In a Japanese dictionary entry for the word なにか, I came across the following definition:


The example sentence is


Some questions:

  1. Does this mean 何か can be used to literally mean "No"? If so, is it like a more polite "no" (rather than saying "いえ", which is too direct or something)? Or perhaps it's a "no" but with less certainty (more like "hmm, not sure")?
  2. I'm unable to read the example sentence. Is it written in an old/classical style? And in general, when Japanese dictionaries use classical Japanese for an example sentence, does that signify that the way the word is being used isn't as common in modern Japanese?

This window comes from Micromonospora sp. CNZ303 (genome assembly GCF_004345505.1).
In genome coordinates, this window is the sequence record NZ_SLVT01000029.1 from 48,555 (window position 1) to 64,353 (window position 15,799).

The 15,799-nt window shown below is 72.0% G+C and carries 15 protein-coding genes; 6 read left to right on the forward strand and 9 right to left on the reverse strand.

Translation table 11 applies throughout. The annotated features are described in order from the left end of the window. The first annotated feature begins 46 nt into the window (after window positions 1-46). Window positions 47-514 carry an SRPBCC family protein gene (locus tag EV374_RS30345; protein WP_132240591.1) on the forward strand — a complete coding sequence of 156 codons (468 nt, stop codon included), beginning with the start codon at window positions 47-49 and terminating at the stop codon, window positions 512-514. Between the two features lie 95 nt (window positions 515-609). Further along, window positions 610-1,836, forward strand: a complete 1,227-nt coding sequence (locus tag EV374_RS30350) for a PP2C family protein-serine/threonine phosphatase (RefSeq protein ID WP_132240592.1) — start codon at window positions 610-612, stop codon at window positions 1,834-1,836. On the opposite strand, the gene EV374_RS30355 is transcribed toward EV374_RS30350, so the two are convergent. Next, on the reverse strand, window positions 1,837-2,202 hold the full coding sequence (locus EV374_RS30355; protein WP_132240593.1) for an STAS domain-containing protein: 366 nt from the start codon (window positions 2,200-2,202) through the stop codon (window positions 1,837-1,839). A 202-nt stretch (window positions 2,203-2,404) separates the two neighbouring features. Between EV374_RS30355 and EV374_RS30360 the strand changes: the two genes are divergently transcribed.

1 Answer 1


This usage of 何か isn't used at all in modern Japanese, it's used in the classical.

The example sentence is from the famous classical literary work 枕草子, all written in the language of the Heian period (794 - 1185).

「何か, この歌よみ侍らじとなむ思ひ侍るを」

can be translated as:


  • I'm general, when sentences from classical Japanese are provided as the only examples in Japanese dictionary entries (for a particular usage of a word), is it safe to assume that that usage of the word is archaic/not used in modern Japanese?
    – George
    Mar 19, 2023 at 21:45
  • 1
    @George It depends. Different dictionaries have differnt policies. A dictionary that explicitly points out old usages as old would be more useful for learners of Japanese, but many large dictionaries do not do that.
    – naruto
    Mar 20, 2023 at 2:06

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